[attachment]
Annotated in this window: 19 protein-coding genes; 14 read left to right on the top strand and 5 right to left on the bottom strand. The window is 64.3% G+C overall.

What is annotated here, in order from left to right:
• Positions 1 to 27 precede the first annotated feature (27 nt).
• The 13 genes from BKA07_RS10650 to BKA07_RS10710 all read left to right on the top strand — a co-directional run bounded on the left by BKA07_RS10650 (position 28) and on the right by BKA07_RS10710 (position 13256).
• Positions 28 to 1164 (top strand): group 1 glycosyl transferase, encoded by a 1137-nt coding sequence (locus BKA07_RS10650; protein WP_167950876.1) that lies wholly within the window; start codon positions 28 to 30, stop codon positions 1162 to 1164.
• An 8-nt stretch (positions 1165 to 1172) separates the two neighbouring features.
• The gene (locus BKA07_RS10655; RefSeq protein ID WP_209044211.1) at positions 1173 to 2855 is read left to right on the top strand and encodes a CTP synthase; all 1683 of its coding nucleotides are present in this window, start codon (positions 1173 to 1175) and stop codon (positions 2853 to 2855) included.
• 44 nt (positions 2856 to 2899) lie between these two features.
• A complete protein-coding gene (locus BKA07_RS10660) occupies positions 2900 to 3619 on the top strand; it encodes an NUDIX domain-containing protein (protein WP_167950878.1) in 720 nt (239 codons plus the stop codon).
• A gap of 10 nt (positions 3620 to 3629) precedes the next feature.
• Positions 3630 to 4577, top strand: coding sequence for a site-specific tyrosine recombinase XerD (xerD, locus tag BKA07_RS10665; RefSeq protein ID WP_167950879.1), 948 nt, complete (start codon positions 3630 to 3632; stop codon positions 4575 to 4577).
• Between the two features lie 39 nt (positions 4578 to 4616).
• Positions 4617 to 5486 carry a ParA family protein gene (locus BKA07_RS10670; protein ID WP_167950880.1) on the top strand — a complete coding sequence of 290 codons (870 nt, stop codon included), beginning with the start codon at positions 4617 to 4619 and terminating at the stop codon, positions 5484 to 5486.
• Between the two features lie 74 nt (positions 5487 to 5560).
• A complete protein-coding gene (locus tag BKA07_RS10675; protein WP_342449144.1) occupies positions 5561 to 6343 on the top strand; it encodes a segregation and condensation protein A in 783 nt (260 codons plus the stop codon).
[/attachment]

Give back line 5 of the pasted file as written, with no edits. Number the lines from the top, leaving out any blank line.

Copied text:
• Positions 28 to 1164 (top strand): group 1 glycosyl transferase, encoded by a 1137-nt coding sequence (locus BKA07_RS10650; protein WP_167950876.1) that lies wholly within the window; start codon positions 28 to 30, stop codon positions 1162 to 1164.